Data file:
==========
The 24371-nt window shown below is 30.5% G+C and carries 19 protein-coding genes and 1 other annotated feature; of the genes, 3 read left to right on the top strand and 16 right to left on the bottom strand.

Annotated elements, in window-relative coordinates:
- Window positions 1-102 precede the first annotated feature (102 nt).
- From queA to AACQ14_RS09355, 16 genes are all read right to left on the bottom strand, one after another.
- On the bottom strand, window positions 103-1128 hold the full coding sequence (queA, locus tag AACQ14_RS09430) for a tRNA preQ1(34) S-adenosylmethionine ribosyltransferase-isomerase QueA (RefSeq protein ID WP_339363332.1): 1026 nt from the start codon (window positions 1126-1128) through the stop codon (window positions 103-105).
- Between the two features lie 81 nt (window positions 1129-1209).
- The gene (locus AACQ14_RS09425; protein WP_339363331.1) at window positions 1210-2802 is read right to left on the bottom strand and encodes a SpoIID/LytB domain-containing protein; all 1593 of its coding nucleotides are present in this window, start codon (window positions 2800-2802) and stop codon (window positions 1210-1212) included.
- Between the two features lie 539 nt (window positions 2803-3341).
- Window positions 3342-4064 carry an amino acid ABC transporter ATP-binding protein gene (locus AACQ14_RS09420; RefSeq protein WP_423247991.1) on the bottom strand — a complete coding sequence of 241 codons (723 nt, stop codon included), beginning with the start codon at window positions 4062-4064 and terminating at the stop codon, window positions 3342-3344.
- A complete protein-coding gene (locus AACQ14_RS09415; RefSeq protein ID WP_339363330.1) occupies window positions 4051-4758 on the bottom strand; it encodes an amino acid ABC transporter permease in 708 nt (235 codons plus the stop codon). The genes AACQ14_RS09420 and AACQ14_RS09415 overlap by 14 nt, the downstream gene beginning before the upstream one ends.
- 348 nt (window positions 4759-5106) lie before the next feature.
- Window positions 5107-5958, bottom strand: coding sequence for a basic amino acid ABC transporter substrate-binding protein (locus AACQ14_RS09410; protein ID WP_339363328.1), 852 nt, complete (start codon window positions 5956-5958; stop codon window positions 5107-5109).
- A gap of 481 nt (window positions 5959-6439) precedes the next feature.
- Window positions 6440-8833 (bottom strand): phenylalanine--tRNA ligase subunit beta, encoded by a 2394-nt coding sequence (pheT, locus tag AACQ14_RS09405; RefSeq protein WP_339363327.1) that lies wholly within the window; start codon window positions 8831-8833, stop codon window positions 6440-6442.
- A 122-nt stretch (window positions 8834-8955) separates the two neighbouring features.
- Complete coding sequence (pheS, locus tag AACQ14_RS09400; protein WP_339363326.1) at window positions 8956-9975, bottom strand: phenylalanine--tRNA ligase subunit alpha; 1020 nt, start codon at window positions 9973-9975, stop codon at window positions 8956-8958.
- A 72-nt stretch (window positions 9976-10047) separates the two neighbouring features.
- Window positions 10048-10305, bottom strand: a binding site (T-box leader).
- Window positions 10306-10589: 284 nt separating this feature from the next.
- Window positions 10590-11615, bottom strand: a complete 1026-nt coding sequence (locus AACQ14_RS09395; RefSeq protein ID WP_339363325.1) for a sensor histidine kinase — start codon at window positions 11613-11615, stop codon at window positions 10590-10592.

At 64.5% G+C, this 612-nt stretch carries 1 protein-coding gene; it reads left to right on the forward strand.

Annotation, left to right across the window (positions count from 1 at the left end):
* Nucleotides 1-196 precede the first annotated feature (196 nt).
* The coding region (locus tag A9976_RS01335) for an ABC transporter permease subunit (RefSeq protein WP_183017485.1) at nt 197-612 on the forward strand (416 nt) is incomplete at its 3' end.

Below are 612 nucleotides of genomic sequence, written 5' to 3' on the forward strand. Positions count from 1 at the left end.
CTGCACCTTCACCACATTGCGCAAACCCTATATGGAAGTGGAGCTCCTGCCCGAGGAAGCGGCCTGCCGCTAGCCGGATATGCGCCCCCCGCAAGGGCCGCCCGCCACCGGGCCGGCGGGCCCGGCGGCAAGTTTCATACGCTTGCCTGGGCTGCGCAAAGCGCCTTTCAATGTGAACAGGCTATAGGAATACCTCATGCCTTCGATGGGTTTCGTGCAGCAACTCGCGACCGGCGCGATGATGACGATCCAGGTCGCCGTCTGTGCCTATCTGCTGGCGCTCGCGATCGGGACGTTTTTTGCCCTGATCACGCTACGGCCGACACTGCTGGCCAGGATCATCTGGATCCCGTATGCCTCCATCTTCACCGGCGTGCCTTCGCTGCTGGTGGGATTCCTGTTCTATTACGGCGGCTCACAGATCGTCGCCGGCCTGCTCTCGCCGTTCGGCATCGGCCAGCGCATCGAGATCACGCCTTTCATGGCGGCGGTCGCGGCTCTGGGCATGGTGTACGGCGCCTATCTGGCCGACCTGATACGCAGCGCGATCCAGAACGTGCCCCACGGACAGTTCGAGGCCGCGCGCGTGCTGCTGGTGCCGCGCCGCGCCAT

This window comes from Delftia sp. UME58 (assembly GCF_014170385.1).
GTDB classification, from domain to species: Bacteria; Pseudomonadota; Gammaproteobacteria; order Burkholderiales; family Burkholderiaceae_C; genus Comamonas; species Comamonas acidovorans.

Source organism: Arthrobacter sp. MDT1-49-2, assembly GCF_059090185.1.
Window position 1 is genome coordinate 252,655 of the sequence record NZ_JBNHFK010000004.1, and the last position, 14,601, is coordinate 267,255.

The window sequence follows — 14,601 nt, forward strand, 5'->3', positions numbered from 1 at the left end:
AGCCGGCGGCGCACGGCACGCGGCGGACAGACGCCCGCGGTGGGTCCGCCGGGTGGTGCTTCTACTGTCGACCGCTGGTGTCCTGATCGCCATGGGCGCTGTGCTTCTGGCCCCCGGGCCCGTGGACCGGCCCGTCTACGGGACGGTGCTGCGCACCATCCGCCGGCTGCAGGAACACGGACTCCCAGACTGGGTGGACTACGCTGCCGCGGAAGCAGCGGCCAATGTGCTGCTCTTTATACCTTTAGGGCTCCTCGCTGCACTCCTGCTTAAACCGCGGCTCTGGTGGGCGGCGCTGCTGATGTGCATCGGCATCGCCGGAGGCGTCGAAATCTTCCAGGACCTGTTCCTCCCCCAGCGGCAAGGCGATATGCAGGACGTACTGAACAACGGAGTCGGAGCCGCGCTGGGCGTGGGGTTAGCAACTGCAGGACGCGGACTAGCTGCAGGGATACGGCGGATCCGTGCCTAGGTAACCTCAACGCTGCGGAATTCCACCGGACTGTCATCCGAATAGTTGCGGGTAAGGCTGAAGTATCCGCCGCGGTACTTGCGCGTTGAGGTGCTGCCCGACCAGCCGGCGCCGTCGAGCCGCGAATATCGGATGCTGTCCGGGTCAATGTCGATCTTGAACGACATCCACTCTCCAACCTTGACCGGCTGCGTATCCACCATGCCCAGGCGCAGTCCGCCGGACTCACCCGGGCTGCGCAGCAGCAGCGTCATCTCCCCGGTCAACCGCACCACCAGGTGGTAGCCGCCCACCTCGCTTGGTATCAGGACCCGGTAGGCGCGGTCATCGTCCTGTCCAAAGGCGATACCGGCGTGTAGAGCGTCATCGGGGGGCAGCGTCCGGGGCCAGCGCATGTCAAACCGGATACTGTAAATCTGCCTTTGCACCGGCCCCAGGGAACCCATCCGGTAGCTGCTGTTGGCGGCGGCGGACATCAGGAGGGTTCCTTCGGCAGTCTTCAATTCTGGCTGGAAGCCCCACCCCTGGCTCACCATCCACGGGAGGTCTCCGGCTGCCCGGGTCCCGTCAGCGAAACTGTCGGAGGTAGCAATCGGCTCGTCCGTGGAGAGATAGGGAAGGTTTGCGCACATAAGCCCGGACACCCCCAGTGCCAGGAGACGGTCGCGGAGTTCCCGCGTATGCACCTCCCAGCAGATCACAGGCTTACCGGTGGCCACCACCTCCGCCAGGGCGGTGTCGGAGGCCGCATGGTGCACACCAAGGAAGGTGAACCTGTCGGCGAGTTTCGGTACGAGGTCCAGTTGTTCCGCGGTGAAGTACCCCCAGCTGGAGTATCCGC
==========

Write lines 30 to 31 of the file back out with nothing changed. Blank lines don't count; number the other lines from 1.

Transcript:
Window position 1 is genome coordinate 252,655 of the sequence record NZ_JBNHFK010000004.1, and the last position, 14,601, is coordinate 267,255.

The window sequence follows — 14,601 nt, forward strand, 5'->3', positions numbered from 1 at the left end: